Friday, 10 August 2012

Azimuth

Of course, Hardknott like to be different. We brew Infra Red as our 6.2% IPA despite complaints that it's got too much Crystal malt in it. I like it, and it seems quite a few other people are reasonably happy with it too. We know it has a fairly narrow appeal, and tends to be a bit of a marmite beer. Drinkers who like it tend to really like it. Anyone who isn't keen, really isn't keen. It's a niche beer and therefore has a narrow market. We like it the way it is, so we aren't changing it.

However, everyone else is making proper IPAs at that strength. You know the type, nice and pale, plenty of West Cost American or NZ contemporary hops. Nice balance of malt sweetness to give a very satisfying fruity Indian Pale Ale. Our recent collaboration with John Keeling of Fullers has been incredibly successful. The English Experiment has enjoyed a good reception from quite a few people whose opinions I respect.

The English Experiment also sells well, which is a very important point. You may have heard that we are expanding a little. That means we want to ensure people have no excuse for not buying our beer.

We1 brewed the first ever batch of our new 5.8% IPA yesterday. It builds on everything we have already done, copies ideas from other people where needed, and then we added a very healthy dose of our own Hardknott stamp of authority. We think you'll like it. We really hope you'll like it.

Today we named it. Alex used to mess around on ships in a previous employ, which links nicely to the IPA theme. I have always had a fascination with maps, navigation, astronomy and geographic learning. Azimuth seems a name that fits the occasion, so that's what we'll call it. It's a beer with direction, you see.

We'll be serving it, assuming nothing goes terribly wrong, at the Leeds International Beer Festival. You can come along, try it, tell us what you think and then we'll go away and try and improved the recipe based on what you've told us. A month later we'll be at the Independent Manchester Beer Convention with the new improved version. We will again listen, take in everything you tell us, go away and have another go.

It's not really possible to involve the beer drinker any closer than this without actually getting them to brew the beer.

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1Actually, Alex brewed it whilst we were out delivering. We had a few email exchanges discussing hopping regimes, which was tricky when I was on the M1, having to pull off into the services to make replies.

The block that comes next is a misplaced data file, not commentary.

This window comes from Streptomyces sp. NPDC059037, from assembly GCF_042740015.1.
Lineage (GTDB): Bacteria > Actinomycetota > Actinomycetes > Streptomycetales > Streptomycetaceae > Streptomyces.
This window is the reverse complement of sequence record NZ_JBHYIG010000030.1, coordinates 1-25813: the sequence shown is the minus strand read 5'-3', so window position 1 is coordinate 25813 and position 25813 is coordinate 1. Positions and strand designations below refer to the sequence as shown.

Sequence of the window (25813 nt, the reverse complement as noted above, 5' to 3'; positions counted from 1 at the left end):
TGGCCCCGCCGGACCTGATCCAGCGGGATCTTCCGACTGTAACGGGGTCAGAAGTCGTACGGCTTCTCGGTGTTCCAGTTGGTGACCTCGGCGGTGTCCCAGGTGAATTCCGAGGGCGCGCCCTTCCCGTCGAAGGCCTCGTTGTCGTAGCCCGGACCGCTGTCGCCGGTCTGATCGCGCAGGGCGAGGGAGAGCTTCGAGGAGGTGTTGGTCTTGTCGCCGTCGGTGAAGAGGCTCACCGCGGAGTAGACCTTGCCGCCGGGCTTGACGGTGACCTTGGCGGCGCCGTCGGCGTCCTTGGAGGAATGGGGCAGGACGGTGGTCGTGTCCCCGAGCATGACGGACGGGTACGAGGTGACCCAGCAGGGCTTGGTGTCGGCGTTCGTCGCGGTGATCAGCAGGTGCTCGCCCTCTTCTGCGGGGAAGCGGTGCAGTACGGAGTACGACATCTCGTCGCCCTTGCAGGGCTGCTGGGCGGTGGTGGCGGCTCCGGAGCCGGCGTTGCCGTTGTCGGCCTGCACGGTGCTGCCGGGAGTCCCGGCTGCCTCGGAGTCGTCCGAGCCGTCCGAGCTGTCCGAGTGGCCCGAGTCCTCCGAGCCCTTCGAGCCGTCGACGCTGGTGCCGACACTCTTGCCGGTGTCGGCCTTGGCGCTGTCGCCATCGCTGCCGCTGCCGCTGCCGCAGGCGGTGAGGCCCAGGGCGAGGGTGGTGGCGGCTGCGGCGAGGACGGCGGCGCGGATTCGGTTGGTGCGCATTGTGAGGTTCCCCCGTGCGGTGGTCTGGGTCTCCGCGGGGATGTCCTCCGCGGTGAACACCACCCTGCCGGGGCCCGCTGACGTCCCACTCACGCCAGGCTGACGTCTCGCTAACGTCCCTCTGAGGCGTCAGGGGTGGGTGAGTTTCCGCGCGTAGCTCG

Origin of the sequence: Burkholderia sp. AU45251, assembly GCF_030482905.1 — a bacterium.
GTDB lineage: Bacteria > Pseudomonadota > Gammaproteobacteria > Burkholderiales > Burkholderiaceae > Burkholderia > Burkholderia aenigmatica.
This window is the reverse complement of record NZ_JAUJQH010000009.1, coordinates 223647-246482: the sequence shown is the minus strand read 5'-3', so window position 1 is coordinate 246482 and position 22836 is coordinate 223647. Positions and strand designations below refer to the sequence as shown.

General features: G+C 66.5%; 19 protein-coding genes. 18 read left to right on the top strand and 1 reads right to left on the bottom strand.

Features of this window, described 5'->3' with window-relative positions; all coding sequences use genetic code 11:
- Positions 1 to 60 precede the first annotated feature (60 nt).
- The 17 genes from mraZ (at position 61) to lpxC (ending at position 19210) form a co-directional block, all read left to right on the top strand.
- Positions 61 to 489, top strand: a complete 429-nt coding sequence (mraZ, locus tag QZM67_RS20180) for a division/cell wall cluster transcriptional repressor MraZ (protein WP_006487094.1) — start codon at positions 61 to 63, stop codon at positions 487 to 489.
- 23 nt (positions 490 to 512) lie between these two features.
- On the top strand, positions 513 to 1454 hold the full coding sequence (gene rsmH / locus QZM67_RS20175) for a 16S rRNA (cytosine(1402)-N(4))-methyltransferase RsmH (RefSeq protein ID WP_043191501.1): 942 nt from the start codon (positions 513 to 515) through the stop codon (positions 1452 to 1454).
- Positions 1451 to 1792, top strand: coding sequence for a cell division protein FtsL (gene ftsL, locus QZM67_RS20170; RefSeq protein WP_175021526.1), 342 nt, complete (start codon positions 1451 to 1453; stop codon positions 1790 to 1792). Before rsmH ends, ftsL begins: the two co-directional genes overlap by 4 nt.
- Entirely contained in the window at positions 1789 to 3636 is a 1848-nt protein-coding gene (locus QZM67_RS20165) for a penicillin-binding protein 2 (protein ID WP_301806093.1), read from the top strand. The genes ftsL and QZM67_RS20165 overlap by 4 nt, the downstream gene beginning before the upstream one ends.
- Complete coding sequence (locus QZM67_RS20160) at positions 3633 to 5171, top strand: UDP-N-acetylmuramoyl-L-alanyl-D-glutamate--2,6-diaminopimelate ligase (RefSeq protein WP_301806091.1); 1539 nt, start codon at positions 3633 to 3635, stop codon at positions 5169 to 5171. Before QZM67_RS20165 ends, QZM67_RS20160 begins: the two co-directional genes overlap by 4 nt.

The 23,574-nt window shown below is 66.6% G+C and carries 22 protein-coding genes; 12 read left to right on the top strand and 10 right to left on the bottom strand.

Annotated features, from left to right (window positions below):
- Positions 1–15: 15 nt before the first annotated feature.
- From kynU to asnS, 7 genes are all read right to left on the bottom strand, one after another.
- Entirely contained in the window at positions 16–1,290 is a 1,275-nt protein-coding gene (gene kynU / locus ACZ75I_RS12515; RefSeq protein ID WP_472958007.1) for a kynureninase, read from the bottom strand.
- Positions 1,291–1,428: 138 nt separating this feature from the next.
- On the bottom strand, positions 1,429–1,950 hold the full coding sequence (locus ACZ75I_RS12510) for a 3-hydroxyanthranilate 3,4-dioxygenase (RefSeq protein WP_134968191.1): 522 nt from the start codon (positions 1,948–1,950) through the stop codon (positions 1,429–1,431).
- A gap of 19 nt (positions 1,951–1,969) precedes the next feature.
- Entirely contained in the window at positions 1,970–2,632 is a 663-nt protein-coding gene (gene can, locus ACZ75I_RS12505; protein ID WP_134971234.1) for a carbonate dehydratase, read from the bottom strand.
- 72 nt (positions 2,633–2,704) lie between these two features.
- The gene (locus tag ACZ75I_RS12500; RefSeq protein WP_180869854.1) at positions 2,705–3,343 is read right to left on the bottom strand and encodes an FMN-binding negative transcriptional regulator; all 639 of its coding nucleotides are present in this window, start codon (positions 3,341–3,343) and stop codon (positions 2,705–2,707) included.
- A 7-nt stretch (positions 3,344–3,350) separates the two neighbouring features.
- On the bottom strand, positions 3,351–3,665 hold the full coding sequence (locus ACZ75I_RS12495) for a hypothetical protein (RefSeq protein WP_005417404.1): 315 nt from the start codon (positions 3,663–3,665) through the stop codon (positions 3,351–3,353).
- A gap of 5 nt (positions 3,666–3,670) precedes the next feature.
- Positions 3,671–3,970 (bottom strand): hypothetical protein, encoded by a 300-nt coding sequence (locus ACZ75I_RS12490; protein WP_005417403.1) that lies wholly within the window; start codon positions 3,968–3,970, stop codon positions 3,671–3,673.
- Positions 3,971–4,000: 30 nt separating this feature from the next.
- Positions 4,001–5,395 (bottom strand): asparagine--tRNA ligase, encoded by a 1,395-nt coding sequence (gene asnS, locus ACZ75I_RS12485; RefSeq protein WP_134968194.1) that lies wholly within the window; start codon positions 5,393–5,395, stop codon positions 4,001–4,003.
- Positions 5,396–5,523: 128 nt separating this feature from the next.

It was the first time Alex brewed when I was outside Cumbria. It has to happen occasionally as I'd like to have a holiday sometime.

9 comments:

The Beer Nut said...

we want to ensure people have no excuse for not buying our beer
*cough*export*cough*

Dave Bailey said...

Ah, yes, good point. Do you know of any good Irish importers?

The Beer Nut said...

Yup, several.

Dave Bailey said...

Are these people any good?

http://www.fourcorners.ie

The Beer Nut said...

Solely from this customer's point of view, their portfolio is certainly high profile. They're putting the legwork in.

Velky Al said...

interested in exporting Stateside?

Dave Bailey said...

Mr Al,

I would indeed be very interested in exporting State Side. However, it seems to not be the easiest of things to do. For a start, the advice I have been given, is that every State needs to be considered as a separate country due to volume needed, logistics and legislation. This is compounded by the three tier system over there.

All the contacts I've had so far have told me we're just far too small.

However, if you know of a friendly importer I would be very interested indeed.

RedNev said...

"We want to ensure people have no excuse for not buying our beer." I have the perfect excuse - I can't find it around here! However, I do understand the problems, and the once I had one of your beers at a festival, I did enjoy it.

Paul Bailey said...

Interesting logo Dave, do you intend to use it for the beer? Thought I'd throw in this Handgranade for a bit of fun: It is what seems to be a magnetic needle over true north (not magnetic) pointing to what looks like south (not magnetic north)with no real sign of an azimuth (angle between the target object, in relation to the horizon, and north.